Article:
Wednesday, 24 August 2016

Review: A Visit to The Foundling Museum

This visit to the Foundling Museum almost seems like a companion piece to my visit to the Bedlam Museum of the Mind. Both are long-running institutions that are still running, both have opened a museum/art gallery and both have been refurbished recently.

The Foundling Hospital, now the Coram Institute, was founded by Thomas Coram, a retired sea captain who was shocked by the child poverty of the city he had returned to, viewing the child poverty as both inhuman suffering and also a waste of potential human resources. 

He took twelve years petitioning and gaining influential supporters before building a large semi-rural home for unwanted girls and boys where he would train them to become maids and sailors. To keep the enterprise afloat, he would have visiting days (much like Bedlam) where the wealthy could pay to see the children.

He was also supported by artists and musicians. Hogarth painted a number if pictures for the hospital and encouraged other artists to do the same. The Foundling Hospital was at one point the closest thing London had to an art gallery. Handel also performed ‘Messiah’ in the chapel after it had flopped in the Covent Garden Theatre. The piece was a success in the chapel and the piece has become linked to the Foundling Hospital ever since.

The museum tells this story very quickly. Where the Bedlam Museum of the Mind had a through narrative that asked very interesting questions about whether mental health diagnosis and care has really evolved in time, the Foundling Museum just arranges a few objects together and plonks them there.

Some of these objects are really interesting. There was Thomas Coram’s notebook where he registered the various titled people he had asked help from, interesting to note that he targeted women. There is also the registration notes and keepsakes that came with the children. Children left at the Hospital were registered with some cloth or an object so that if the parents’ fortunes changed they could pick their child up by describing it. Very few children were ever picked up and it is very moving seeing all the odds and ends, from beer labels and gaming chips, to broaches and comfort blankets. It’s also interesting seeing these items of everyday 18th Century life. 

Children entering the Hospital had their names changed and their are many early names of children on the wall. I looked at these a long time, I wished I had written them down because they are gold. Some are named after famous people (there’s a William Hogarth) some have bits of famous names (Fredrick Wilkes) and some have names from an 18th Century novel (Nathaniel Clusterbucket). 

Then there’s a bit with some talking heads describing what it was like being a foundling in the later stages, it would appear it was full of sunshine and roses. And that’s it.. that’s the history. No interesting questions about how social services acts now compares to then, no introspection about the huge death rate of the early hospital or the abuses people made in the name of the hospital (I recommend anyone to read ‘Coram Boy’ to read about those) - that’s the history done.

All that’s left is art. My favourite was Hogarth’s ‘March to Finchley’, it’s a busy painting of soldiers going off to muster against the Jacobites in the ’45 and is full of life and detail. I was even more pleased with how the Hospital received it. Hogarth had put out a lottery to win the painting but so few people bought tickets to for it that he dumped over a hundred with the hospital so they won it.

Hogarth’s portrait of Thomas Coram was as warm and human as I had been informed, his painting of Moses was as constipated as I had expected and the other portraits were a mushy, slushy, faded Reynolds type.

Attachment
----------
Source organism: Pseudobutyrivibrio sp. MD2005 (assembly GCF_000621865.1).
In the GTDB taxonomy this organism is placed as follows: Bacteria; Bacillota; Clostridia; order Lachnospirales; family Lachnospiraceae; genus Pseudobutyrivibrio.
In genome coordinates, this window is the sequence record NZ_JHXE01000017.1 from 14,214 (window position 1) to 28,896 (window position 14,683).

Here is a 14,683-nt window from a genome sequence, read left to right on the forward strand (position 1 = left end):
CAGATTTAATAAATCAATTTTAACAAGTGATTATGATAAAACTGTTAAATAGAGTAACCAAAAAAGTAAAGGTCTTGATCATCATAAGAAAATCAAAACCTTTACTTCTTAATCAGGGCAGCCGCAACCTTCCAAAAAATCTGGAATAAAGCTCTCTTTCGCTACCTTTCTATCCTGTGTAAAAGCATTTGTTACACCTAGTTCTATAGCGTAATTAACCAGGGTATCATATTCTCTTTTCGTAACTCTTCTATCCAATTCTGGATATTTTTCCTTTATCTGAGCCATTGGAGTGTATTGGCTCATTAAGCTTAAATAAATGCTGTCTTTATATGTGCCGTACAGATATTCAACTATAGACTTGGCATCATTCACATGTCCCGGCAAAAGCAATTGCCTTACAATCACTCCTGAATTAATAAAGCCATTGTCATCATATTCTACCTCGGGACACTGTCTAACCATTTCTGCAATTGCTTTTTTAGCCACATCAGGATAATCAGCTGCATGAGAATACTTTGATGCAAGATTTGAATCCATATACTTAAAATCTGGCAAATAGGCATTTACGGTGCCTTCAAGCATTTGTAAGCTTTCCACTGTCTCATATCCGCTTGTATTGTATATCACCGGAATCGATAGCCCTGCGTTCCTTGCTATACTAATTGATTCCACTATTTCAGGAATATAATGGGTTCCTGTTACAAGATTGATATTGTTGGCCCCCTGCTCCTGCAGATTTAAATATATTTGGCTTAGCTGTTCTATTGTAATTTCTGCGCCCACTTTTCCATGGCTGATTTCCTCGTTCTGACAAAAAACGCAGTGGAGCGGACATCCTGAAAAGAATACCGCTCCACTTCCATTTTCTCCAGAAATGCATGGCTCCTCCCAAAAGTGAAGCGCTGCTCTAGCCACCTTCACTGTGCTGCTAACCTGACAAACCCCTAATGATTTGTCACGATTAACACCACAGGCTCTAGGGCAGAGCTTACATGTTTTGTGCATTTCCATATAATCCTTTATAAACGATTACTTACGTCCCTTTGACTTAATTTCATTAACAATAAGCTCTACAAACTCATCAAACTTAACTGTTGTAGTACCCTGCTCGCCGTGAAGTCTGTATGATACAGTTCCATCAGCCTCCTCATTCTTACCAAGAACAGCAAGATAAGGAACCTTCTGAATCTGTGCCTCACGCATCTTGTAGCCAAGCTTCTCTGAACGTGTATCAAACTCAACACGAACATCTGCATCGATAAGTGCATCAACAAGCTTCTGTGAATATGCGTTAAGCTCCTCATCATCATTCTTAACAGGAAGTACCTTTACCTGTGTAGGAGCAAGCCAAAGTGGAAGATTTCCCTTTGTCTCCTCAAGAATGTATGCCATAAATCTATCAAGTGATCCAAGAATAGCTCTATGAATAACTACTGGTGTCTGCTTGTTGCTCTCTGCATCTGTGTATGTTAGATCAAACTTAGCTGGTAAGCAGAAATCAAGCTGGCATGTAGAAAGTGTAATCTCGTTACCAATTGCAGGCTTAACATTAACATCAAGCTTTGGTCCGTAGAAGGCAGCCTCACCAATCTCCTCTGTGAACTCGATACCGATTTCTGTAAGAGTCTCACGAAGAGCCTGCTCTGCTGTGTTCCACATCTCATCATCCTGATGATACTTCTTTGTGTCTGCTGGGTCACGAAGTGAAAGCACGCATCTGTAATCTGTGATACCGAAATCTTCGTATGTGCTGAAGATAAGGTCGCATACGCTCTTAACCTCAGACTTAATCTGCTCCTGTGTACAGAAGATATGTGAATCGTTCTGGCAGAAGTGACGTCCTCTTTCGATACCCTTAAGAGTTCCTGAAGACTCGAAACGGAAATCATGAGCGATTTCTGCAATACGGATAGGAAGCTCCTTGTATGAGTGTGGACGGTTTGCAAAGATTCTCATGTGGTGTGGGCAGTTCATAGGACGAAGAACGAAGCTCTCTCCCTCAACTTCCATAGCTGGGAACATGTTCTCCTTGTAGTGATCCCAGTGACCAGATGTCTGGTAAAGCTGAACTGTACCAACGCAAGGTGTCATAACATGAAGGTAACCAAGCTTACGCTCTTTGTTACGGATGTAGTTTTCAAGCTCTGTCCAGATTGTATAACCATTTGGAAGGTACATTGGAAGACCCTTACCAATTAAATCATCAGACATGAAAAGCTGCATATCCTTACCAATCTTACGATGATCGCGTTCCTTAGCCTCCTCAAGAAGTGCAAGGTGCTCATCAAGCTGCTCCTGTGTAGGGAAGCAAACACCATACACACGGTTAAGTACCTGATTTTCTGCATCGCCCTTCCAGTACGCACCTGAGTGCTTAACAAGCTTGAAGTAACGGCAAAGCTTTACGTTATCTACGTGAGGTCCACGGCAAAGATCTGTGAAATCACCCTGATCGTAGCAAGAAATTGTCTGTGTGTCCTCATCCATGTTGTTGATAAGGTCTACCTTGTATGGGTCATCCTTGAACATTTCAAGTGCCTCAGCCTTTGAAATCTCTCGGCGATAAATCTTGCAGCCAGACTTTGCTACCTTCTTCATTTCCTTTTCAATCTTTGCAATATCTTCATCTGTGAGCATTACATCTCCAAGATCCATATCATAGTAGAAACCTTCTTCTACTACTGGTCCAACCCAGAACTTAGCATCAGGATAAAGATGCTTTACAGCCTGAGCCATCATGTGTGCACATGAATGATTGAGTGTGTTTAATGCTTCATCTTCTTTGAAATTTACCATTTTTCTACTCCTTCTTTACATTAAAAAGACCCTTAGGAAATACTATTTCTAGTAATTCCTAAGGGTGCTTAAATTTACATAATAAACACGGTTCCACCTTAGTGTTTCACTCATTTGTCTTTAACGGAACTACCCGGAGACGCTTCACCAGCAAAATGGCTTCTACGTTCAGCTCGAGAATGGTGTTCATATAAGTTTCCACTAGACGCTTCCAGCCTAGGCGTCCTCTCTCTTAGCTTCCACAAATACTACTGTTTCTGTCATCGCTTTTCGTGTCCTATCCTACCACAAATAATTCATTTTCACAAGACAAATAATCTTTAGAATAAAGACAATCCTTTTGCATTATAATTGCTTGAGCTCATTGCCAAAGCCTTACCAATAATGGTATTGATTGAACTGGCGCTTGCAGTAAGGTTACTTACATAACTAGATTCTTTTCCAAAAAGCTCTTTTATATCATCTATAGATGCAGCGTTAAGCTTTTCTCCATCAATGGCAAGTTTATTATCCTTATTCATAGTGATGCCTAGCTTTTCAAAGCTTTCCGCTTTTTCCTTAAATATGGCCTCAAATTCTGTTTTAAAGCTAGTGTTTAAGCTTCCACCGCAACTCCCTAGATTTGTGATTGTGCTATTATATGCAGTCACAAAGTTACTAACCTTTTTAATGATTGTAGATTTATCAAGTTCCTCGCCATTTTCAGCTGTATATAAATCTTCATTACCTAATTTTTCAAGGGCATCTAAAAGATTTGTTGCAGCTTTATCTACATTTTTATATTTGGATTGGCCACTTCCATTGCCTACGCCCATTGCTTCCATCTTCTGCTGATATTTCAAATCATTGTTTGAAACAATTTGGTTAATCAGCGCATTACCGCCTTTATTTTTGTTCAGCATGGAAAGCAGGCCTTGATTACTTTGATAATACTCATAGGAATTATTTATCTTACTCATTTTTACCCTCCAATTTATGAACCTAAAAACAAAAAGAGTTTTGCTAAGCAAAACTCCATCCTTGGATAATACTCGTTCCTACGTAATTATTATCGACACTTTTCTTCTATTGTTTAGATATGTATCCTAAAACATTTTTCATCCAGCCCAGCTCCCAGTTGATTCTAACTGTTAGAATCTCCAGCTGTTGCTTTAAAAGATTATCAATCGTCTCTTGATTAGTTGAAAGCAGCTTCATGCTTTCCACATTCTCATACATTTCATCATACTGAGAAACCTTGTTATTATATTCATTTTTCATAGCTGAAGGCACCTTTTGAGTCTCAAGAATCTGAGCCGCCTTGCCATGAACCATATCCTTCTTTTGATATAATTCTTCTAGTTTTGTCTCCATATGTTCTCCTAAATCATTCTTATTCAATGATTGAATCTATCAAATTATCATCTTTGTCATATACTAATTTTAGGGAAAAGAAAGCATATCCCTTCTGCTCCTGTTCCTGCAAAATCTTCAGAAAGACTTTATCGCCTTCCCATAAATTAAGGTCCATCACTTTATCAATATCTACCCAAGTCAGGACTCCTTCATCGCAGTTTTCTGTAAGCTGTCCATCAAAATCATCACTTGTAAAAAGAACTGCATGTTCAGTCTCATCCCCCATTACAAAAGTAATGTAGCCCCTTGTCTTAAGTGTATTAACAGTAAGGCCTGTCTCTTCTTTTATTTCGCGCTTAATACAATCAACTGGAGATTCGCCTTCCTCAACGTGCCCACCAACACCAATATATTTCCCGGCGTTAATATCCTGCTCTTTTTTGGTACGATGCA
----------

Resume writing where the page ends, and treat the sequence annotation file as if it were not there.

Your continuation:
The boardroom was a green, grand affair with mouldings that would not have looked out of place at Strawberry Hill, it also included paintings of other charitable London institutions, including Bedlam. I was interested to be told that the entire building had been further in the field and had been taken apart and carefully reconstructed where it now stands, that’s interesting.

The art project/exhibition that they were holding was called ‘Found’, it consisted of found art. I don’t get art very well; I like a story being told and I’m fond of impressionistic effects of air and light but some magazines Jarvis Cocker found in Romania or a stick someone used to sit paint doesn’t wake my sensibilities much. I looked at reviews, apparently it was pretty special but it takes someone of a more visual (and less verbal) bent to appreciate it.

Finally, there is the Handel room. Four comfortable chairs with speakers in it play bits of Handel on request (without a volume adjuster) and the cases have Handel’s bits and bobs, including his will and some of his book collection. If there was something I could take with me it would probably be ‘The March to Finchley’ but Handel’s books would have been a second.

I had been planning on going to the Foundling Hospital for several years but was put off by the £10 price tag. I would say that if I were to recommend an institution based museum I would definitely recommend the Bedlam Museum of the Mind over the Foundling, it was far more incisive and confrontational in the way it told its story - but the Foundling was a good afternoon nonetheless.

Thursday, 4 August 2016

List Challenge

I had great trouble sleeping one night, so I went through this blog, trawled through all the different references to different books and created one of those list challenges. 

Have a go and see how many books from this site you've read.

(Even I hadn't read all the books I mentioned.)

The Grub Street Lodger List

Thursday, 28 July 2016

Mini-Review: Jonathan Swift, A Tale of a Tub

Swift re-read this book years later and sighed that he was ‘a genius then’. Samuel Johnson thought it so good that he didn’t believe Swift had written it - but the thing has not aged very well.

Part allegory of religion, part satire on modern forms and attitudes to writing and criticism, it delves deeply into hot topics and comic goldmines which do not run very true for me as a modern reader.